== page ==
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In The Beginning

Problem

One of the methods used to encrypt a message is to use the message itself. We begin by providing a secret number that is used for the offset of the first letter and is known only to sender and receiver. This starting value is called a seed. For example, if we encode the word, CAT, we begin by finding the alphabetic value of each letter: 3, 1 and 20; and then use the value of the previous letter as an offset, with the first letter using the seed value.

Suppose the seed is 5:

C (3) maps (3 + 5[seed] = 8) H
A (1) maps (1 + 3[1st letter] = 4) D
T (20) maps (20 + 1[2nd letter] = 21) U

So the encoded message is HDU. It should be clear how, using the seed 5, it is possible to decode it easily.

However, your task is to decode the following message without being told the seed:

X B M W W N B G C U A O O M W N W H C V R Y L S W A Q

Good luck!


Solution

It should have been clear that there can be no more than 25 possible seeds to try. Despite the apparent polyalphabetic nature, it is, in fact, a monoalphabetic cipher with a clever twist and is similar in principle to cracking a Caesar-shift cipher. In addition, it seems that there is no easy method of decoding other than trying each combination.

It helps to write the alphabetic values for each of the encoded letters:

X  B  M  W  W  N  B  G  C  U  A  O  O  M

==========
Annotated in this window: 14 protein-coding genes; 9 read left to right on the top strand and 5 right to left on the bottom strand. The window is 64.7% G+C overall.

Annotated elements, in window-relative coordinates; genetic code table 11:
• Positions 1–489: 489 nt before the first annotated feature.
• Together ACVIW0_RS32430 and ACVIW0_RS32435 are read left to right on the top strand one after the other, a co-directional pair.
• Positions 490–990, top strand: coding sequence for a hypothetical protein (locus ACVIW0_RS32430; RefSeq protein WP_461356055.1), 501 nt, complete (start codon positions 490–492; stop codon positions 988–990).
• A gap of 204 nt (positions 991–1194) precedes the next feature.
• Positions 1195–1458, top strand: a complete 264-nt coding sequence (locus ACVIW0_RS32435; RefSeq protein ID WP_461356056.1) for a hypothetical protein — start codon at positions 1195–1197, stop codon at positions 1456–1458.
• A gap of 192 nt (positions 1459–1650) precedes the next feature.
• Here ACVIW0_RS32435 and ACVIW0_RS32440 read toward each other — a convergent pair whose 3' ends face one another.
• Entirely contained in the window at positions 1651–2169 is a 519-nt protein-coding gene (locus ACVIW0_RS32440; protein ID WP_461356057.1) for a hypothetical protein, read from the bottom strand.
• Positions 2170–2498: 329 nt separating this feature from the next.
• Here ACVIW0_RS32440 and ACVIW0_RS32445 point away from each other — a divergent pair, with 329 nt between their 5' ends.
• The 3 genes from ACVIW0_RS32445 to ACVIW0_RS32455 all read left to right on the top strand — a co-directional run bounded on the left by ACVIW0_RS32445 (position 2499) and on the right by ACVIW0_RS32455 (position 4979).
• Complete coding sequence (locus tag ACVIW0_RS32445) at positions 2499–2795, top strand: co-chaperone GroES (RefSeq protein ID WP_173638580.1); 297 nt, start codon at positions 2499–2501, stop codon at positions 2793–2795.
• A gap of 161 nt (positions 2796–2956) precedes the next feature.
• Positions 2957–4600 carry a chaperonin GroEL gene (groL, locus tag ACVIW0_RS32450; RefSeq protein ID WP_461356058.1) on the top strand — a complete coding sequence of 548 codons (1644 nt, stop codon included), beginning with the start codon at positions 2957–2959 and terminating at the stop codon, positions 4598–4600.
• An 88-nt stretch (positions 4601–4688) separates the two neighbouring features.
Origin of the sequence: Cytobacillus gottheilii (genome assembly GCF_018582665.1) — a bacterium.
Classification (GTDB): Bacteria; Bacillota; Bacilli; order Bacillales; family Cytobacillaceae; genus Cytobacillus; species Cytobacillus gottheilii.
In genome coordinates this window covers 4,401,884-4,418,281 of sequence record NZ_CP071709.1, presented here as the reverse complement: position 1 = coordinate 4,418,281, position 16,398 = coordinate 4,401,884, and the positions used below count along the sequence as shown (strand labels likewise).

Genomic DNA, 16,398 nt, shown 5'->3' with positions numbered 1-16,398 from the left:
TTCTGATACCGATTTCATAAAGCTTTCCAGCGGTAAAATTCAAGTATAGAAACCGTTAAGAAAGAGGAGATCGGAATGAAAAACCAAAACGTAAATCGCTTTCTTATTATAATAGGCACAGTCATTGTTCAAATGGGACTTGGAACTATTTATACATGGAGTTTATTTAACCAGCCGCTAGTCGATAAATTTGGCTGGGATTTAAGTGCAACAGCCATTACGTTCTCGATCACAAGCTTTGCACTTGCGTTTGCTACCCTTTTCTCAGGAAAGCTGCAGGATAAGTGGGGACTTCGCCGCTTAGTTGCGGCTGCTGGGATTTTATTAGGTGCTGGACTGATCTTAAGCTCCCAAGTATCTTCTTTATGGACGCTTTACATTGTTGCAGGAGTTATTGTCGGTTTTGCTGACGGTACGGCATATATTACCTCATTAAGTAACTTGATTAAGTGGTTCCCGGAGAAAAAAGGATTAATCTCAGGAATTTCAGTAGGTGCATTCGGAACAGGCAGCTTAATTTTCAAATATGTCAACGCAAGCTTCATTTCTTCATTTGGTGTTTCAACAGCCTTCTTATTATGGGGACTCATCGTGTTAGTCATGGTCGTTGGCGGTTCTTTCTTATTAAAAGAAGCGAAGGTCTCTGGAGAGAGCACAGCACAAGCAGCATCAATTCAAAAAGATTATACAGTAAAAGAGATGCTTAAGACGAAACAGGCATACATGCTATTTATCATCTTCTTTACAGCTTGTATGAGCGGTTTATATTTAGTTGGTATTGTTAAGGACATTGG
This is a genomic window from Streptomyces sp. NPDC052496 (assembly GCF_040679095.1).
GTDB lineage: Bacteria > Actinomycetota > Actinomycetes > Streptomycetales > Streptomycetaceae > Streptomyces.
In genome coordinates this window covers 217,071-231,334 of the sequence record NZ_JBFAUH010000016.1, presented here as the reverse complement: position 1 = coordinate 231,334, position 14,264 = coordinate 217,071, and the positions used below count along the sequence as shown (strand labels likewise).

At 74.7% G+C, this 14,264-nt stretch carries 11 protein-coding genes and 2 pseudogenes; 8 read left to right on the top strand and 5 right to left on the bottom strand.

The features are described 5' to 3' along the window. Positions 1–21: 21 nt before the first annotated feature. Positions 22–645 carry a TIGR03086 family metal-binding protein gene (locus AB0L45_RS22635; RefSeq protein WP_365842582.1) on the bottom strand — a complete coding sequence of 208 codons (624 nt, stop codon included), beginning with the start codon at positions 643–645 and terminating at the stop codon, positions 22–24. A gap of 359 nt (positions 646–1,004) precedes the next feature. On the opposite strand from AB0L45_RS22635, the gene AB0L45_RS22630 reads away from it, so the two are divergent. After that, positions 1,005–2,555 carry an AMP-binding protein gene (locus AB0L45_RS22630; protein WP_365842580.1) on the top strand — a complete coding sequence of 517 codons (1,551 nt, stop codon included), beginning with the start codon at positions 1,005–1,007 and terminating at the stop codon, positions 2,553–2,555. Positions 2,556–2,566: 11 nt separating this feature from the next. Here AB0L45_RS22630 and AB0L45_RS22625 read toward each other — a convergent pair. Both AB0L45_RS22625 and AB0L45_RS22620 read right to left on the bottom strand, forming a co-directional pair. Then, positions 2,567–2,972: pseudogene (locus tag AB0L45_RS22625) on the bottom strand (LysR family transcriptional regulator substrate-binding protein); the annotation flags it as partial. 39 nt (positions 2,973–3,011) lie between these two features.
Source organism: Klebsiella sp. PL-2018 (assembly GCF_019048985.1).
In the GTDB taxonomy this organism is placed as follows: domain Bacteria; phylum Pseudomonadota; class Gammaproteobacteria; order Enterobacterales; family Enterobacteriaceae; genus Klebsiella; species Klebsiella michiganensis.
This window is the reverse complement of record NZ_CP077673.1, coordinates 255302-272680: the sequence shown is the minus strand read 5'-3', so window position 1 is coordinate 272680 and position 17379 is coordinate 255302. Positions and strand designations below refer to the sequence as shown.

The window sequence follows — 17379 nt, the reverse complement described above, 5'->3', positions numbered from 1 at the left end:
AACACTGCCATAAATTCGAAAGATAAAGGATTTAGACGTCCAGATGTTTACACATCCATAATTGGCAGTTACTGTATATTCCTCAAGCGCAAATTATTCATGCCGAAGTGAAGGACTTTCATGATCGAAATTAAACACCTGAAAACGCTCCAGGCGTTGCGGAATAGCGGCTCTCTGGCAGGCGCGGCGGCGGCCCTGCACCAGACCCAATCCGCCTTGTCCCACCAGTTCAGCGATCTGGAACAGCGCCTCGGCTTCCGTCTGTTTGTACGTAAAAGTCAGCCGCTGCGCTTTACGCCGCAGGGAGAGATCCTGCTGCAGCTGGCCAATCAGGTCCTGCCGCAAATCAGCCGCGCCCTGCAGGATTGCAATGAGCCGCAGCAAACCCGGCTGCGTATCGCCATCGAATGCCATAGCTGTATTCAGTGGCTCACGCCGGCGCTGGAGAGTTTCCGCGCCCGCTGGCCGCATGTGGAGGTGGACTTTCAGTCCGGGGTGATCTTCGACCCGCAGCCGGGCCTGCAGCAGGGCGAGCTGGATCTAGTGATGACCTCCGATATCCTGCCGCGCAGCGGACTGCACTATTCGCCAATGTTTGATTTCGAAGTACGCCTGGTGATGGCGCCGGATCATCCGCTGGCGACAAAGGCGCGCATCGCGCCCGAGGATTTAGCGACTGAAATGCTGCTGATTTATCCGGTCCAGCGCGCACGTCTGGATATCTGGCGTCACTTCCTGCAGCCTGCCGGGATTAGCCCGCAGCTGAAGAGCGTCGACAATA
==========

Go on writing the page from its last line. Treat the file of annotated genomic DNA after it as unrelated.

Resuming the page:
24 02 13 23 23 14 02 07 03 21 01 15 15 13
W  N  W  H  C  V  R  Y  L  S  W  A  Q
23 14 23 08 03 22 18 25 12 19 23 01 17

By starting with a seed of 1 and working upwards, we can analyse the first, say 5, letters to look for anything promising.

Seed 1:
X (24) maps (24 – 1 = 23) W
B (2) maps (2 – 23 = 5) E [Note that it was necessary to wrap around the alphabet]
M (13) maps (13 – 5 = 8) H
W (23) maps (23 – 8 = 15) O
W (23) maps (23 – 15 = 8) H
Doesn't look very promising.

Seed 2:
X (24) maps (24 – 2 = 22) V
B (2) maps (2 – 22 = 6) F
No need to proceed with this one!

Seed 3:
X (24) maps (24 – 3 = 21) U
B (2) maps (2 – 21 = 7) G
M (13) maps (13 – 7 = 6) F
No need to continue with this one either!

Seed 4:
X (24) maps (24 – 4 = 20) T
B (2) maps (2 – 20 = 8) H
M (13) maps (13 – 8 = 5) E
W (23) maps (23 – 5 = 18) R
W (23) maps (23 – 18 = 5) E
This looks very encouraging and fortunately for us the seed turns out to be 4; revealing the message:

THERE IS NO FUTURE IN TIME TRAVEL

Obviously this trial and improvement method is a little tedious, so once you"ve tried a seed of 1, can you find a more efficient way of decoding with subsequent seeds?

By adapting the method, can you find a more secure system?

Problem ID: 5 (Aug 2000)     Difficulty: 1 Star

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